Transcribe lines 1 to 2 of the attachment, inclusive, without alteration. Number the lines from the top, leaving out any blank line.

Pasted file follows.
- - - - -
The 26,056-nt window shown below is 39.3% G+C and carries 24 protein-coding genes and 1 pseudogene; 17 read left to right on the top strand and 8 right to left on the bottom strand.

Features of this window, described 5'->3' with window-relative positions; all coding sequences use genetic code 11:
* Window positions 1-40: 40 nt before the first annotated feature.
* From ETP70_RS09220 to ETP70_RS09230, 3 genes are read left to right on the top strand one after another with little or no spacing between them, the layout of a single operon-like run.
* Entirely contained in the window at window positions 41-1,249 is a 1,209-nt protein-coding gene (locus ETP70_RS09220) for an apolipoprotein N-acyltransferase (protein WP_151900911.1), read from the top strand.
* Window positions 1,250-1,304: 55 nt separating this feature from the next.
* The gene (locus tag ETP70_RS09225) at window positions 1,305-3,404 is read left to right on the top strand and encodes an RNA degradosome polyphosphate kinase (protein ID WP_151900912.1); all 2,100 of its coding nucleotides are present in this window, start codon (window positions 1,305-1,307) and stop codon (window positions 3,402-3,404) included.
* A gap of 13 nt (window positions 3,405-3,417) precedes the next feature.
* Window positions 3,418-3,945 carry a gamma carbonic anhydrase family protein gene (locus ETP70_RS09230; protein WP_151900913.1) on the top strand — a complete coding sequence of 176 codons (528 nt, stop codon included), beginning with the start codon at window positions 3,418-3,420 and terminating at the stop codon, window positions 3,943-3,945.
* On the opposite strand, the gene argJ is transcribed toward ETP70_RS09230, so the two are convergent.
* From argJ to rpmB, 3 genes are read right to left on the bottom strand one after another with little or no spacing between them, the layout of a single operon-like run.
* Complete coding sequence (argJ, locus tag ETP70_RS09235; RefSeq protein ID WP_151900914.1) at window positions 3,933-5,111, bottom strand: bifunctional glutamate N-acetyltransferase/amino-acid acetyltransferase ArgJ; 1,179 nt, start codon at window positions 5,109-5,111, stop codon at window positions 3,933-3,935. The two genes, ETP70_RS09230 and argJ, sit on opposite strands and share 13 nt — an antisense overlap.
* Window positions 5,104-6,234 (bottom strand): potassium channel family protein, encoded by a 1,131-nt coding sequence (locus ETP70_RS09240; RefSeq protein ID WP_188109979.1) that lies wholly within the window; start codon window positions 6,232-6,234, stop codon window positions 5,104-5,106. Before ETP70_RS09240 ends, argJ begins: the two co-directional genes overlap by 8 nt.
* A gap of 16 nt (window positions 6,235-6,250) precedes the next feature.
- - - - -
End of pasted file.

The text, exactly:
The 26,056-nt window shown below is 39.3% G+C and carries 24 protein-coding genes and 1 pseudogene; 17 read left to right on the top strand and 8 right to left on the bottom strand.

Features of this window, described 5'->3' with window-relative positions; all coding sequences use genetic code 11: